Mar 172015
I‘m going to shift gears a bit, get out of my own head and back to broader topics.  I’m motivated today by some activities I’m doing to ramble a bit about volunteerism, and maybe help overturn some preconceived notions I’ve run into on the subject.

A while back I gave you the high-level version of what caused the Tarrant Makers nonprofit to fold, and volunteerism was a large part of the equation.  Nonprofits, especially those just getting underway, simply cannot function without an army of passionate, committed volunteers… from the bottom up.

I deliberately started with the bottom because your “entry-level” volunteers are far more important than your leaders.  I’ve seen many instances of ad hoc grassroots efforts developing leaders as they defined their goals– but I’ve witnessed far more failures going the other way, by directors neglecting to effectively engage and lead their human resources.  And I say this as a former Director of Marketing.

These folks are committing their time to you, so make sure they’re treated well.  That includes the following:


You would think defining this is a no-brainer, but I’ve seen organizations plow deep into a project without clearly identifying and/or communicating the goals beforehand.  “We’re going to hold a fundraiser!” isn’t a goal.  “We’re going to hold a fundraiser for X to do Y” is.  You may know this, but it’s got to be communicated all the way across.  Every single volunteer should know the overarching purpose and of course their individual role.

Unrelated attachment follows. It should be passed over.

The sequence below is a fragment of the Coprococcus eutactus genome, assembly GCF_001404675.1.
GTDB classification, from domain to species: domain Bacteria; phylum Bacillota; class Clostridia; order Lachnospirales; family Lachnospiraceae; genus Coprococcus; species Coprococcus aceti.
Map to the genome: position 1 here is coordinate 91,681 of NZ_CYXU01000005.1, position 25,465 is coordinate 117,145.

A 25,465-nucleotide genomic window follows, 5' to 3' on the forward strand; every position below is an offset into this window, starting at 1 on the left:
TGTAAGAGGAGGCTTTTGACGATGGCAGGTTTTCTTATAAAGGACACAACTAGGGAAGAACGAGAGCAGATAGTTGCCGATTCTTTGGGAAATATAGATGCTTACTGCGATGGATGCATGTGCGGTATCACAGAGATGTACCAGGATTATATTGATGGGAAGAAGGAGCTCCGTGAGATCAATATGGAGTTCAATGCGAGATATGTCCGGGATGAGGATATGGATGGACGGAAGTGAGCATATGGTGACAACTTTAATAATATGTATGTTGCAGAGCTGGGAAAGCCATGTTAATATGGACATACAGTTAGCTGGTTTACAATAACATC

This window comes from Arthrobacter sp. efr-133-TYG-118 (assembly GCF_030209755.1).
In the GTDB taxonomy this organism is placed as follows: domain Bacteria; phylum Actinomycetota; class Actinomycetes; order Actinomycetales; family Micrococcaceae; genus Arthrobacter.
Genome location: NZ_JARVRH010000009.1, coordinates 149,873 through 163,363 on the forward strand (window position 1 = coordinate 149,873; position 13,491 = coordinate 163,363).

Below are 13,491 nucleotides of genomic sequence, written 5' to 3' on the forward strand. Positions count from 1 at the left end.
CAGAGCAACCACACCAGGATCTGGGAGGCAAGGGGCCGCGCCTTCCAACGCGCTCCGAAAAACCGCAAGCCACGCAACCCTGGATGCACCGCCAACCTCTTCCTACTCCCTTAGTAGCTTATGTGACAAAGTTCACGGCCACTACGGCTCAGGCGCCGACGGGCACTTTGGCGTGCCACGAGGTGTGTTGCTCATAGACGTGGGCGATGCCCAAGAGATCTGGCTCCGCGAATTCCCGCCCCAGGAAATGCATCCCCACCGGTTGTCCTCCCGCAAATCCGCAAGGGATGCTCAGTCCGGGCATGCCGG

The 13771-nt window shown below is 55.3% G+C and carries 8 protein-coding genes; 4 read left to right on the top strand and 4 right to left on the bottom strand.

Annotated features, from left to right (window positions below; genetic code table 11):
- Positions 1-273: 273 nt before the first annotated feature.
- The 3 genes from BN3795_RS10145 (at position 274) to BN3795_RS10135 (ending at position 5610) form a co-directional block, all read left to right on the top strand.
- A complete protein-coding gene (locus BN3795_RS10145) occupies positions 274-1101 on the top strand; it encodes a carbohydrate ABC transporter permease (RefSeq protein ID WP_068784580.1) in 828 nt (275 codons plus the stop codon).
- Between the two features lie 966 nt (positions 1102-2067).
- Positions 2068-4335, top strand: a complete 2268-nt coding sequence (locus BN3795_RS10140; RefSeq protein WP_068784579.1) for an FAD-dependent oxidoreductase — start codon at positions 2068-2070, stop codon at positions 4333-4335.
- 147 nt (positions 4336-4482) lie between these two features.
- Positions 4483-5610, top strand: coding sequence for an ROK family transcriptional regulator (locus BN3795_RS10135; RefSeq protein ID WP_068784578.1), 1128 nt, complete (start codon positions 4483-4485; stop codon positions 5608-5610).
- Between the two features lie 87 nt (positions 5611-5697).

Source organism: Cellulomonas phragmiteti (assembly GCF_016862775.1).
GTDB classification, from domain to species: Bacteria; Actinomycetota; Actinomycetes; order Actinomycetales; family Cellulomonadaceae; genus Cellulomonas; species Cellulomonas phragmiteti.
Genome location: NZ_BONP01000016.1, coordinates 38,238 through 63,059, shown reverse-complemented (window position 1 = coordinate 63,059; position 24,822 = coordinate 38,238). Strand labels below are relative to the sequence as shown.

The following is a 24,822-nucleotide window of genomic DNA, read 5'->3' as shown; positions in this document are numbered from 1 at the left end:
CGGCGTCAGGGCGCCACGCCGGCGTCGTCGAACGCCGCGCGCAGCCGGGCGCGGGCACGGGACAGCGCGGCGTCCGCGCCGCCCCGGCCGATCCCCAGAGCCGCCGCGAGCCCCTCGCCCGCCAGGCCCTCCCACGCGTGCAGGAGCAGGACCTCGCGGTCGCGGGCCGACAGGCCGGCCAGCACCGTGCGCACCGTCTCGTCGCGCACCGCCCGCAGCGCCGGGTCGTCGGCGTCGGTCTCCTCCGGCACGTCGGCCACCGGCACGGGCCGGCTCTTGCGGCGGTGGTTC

The saying goes that “those who fail to plan, plan to fail”.  Truer words were never spoken.  Planning is a must.  You don’t need to involve every volunteer in every aspect of development, but you should have an all-hands assembly at least a week prior to their actual deployment.  Why at least a week?  You’ll need time for volunteers to digest the plans and have time to provide feedback if they discover gaps, conflicts or other challenges.  In fact, I’d recommend a minimum of two weeks, and include a dry-run before the event.


This is critical, and it doesn’t have to cost you much, if anything… although it certainly never hurts to hit up your sponsors for volunteer rewards.  Often volunteers are just happy with the tee-shirts you provided for them to wear during your event (you DID remember that, right?).  It could actually be anything emblematic of the event.  Just try to avoid the sort of swag that tends to end up in landfills… unless, like anything printed on seed paper, it serves a dual purpose.

And get creative!  Research what others have done for their volunteers, especially peers in your space.


Closing the project or event loop after conclusion by soliciting feedback from volunteers is also crucial.  Don’t just leave them hanging out there, when they’re bound to have ideas on what could go better next time.  Hold an event post mortem and let them air out grievances (without argument or judgment on your part!) and offer suggestions.

Speaking of Closing…

Those are the four that immediately come to mind, but maybe I’ve left something out?  Feel free to help shape the discussion in comments below!

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